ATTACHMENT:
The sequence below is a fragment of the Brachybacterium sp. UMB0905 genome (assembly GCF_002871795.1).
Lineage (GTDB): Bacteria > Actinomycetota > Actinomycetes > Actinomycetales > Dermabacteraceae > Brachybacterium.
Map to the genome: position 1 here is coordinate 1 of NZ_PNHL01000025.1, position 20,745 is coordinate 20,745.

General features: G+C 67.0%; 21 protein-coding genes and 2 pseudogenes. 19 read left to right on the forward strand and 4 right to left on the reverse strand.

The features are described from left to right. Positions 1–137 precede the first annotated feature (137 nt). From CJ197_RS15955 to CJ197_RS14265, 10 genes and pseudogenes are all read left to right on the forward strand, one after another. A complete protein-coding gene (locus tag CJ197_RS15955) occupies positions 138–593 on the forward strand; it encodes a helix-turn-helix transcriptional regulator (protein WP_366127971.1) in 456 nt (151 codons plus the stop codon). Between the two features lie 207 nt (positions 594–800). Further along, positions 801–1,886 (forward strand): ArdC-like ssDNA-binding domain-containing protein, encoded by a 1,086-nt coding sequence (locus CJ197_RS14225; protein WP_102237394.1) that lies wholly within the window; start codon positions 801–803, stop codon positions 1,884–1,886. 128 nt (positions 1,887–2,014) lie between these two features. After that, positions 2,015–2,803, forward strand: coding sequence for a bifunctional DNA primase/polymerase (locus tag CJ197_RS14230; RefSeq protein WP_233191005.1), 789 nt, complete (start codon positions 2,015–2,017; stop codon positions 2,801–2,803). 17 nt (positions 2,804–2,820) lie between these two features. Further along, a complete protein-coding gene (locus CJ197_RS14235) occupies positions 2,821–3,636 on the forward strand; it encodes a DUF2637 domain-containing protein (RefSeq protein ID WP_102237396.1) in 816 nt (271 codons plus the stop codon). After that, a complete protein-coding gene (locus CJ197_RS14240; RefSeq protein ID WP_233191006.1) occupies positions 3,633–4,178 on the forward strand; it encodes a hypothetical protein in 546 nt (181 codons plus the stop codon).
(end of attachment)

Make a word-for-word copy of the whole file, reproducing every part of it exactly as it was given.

The sequence below is a fragment of the Brachybacterium sp. UMB0905 genome (assembly GCF_002871795.1).
Lineage (GTDB): Bacteria > Actinomycetota > Actinomycetes > Actinomycetales > Dermabacteraceae > Brachybacterium.
Map to the genome: position 1 here is coordinate 1 of NZ_PNHL01000025.1, position 20,745 is coordinate 20,745.

General features: G+C 67.0%; 21 protein-coding genes and 2 pseudogenes. 19 read left to right on the forward strand and 4 right to left on the reverse strand.

The features are described from left to right. Positions 1–137 precede the first annotated feature (137 nt). From CJ197_RS15955 to CJ197_RS14265, 10 genes and pseudogenes are all read left to right on the forward strand, one after another. A complete protein-coding gene (locus tag CJ197_RS15955) occupies positions 138–593 on the forward strand; it encodes a helix-turn-helix transcriptional regulator (protein WP_366127971.1) in 456 nt (151 codons plus the stop codon). Between the two features lie 207 nt (positions 594–800). Further along, positions 801–1,886 (forward strand): ArdC-like ssDNA-binding domain-containing protein, encoded by a 1,086-nt coding sequence (locus CJ197_RS14225; protein WP_102237394.1) that lies wholly within the window; start codon positions 801–803, stop codon positions 1,884–1,886. 128 nt (positions 1,887–2,014) lie between these two features. After that, positions 2,015–2,803, forward strand: coding sequence for a bifunctional DNA primase/polymerase (locus tag CJ197_RS14230; RefSeq protein WP_233191005.1), 789 nt, complete (start codon positions 2,015–2,017; stop codon positions 2,801–2,803). 17 nt (positions 2,804–2,820) lie between these two features. Further along, a complete protein-coding gene (locus CJ197_RS14235) occupies positions 2,821–3,636 on the forward strand; it encodes a DUF2637 domain-containing protein (RefSeq protein ID WP_102237396.1) in 816 nt (271 codons plus the stop codon). After that, a complete protein-coding gene (locus CJ197_RS14240; RefSeq protein ID WP_233191006.1) occupies positions 3,633–4,178 on the forward strand; it encodes a hypothetical protein in 546 nt (181 codons plus the stop codon).